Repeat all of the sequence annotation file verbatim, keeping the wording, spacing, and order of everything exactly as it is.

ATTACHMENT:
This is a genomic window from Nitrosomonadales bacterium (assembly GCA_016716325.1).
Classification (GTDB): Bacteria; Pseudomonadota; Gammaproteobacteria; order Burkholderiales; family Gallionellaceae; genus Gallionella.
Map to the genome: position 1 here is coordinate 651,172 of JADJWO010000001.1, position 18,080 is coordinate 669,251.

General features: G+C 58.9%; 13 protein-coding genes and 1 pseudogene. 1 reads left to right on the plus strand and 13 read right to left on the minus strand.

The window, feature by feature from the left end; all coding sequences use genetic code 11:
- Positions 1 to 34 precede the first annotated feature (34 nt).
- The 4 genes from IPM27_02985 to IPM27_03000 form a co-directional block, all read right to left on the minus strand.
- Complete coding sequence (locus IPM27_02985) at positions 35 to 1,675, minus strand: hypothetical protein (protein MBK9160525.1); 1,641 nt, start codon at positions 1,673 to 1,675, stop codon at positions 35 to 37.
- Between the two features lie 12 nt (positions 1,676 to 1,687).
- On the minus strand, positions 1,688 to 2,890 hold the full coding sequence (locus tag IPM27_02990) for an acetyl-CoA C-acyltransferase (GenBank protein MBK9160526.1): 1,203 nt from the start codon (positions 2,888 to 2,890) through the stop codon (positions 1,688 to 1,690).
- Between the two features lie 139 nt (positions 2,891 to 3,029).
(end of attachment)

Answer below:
This is a genomic window from Nitrosomonadales bacterium (assembly GCA_016716325.1).
Classification (GTDB): Bacteria; Pseudomonadota; Gammaproteobacteria; order Burkholderiales; family Gallionellaceae; genus Gallionella.
Map to the genome: position 1 here is coordinate 651,172 of JADJWO010000001.1, position 18,080 is coordinate 669,251.

General features: G+C 58.9%; 13 protein-coding genes and 1 pseudogene. 1 reads left to right on the plus strand and 13 read right to left on the minus strand.

The window, feature by feature from the left end; all coding sequences use genetic code 11:
- Positions 1 to 34 precede the first annotated feature (34 nt).
- The 4 genes from IPM27_02985 to IPM27_03000 form a co-directional block, all read right to left on the minus strand.
- Complete coding sequence (locus IPM27_02985) at positions 35 to 1,675, minus strand: hypothetical protein (protein MBK9160525.1); 1,641 nt, start codon at positions 1,673 to 1,675, stop codon at positions 35 to 37.
- Between the two features lie 12 nt (positions 1,676 to 1,687).
- On the minus strand, positions 1,688 to 2,890 hold the full coding sequence (locus tag IPM27_02990) for an acetyl-CoA C-acyltransferase (GenBank protein MBK9160526.1): 1,203 nt from the start codon (positions 2,888 to 2,890) through the stop codon (positions 1,688 to 1,690).
- Between the two features lie 139 nt (positions 2,891 to 3,029).